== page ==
Introduction to Project-Based Online History Curriculum
Oregon History Day, an affiliate of the National History Day® program, is a transformative and inspirational project-based curriculum for teachers and students in grades 6–12. Last year, both programs went virtual for the first time ever, providing students with continuous, high quality learning even amidst school closures. In this webinar, Oregon History Day Coordinator Kristen Pilgrim will show educators how to bring this powerful curriculum to the classroom as well as share the new judging rubric and rule book, highlight compelling student samples, and engage in Q&A. 1 PDU available upon request.
About Oregon History Day
Oregon History Day is a renowned, evidence-based middle and high school program where students across the state develop historical research projects based on an annual theme. Students may work individually or in groups to present their historical research as a website, documentary, performance, exhibit, or paper (individual projects only). With teacher guidance, students dive into and steer their own historical research using primary and secondary sources, and they create an annotated bibliography and process paper. The flexible half-year or full-year curriculum format supports student choice and passion — from topic selection to research and presentation. A (brand new) rubric guides student learning and assessment focusing on historical accuracy, context, multiple perspectives, significance, and student voice. Students apply critical thinking and analysis as they develop and revise a thesis (their argument) based on their research. Students tap their creativity through the presentation portion, with projects culminating in three-panel exhibits, 10-minute documentaries, papers, websites, and performances with props and costumes.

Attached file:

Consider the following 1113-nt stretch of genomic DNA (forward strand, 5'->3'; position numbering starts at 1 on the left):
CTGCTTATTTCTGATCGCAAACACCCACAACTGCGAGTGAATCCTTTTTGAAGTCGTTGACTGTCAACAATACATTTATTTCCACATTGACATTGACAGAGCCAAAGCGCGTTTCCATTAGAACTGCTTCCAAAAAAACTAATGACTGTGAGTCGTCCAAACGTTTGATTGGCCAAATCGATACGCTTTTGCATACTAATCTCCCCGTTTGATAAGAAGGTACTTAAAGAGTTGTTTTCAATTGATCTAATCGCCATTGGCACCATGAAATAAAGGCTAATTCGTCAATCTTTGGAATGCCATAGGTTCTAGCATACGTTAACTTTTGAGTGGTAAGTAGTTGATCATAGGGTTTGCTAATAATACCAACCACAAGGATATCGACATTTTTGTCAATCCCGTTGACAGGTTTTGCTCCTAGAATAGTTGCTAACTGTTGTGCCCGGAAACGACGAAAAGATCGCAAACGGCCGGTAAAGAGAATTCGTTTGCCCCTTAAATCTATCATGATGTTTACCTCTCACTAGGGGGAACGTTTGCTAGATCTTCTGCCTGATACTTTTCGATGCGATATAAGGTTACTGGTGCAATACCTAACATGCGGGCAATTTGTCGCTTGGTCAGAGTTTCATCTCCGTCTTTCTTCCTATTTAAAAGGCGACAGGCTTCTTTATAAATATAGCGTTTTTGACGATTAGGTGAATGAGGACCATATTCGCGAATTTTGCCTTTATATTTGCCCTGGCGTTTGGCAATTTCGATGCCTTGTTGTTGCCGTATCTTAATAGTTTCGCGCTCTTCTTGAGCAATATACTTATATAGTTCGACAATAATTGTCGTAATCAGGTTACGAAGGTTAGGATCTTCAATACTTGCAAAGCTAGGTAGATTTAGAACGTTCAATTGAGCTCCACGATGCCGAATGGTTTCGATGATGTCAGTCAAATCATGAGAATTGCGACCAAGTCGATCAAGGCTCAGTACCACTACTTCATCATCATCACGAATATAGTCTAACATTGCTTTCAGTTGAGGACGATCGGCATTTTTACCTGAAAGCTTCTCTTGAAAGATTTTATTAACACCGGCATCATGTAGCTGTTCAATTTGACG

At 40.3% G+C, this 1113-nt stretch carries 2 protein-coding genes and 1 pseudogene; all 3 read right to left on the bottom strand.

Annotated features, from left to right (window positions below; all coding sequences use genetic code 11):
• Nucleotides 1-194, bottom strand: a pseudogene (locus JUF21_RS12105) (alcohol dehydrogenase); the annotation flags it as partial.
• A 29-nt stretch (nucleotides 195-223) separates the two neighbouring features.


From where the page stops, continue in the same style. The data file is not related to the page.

Teachers have the option to focus the projects around specific topics, such as ethnic studies or tribal history, and may limit the presentation categories as desired. Oregon History Day aligns with state and national standards. External assessment shows the program works, as History Day students outperform their peers in numerous subjects. Most students participate in the classroom only; around 250 compete at the state contest and 50 attend the national contest. The Oregon Historical Society manages the state program, providing mentoring and guidance to statewide public and private teachers.
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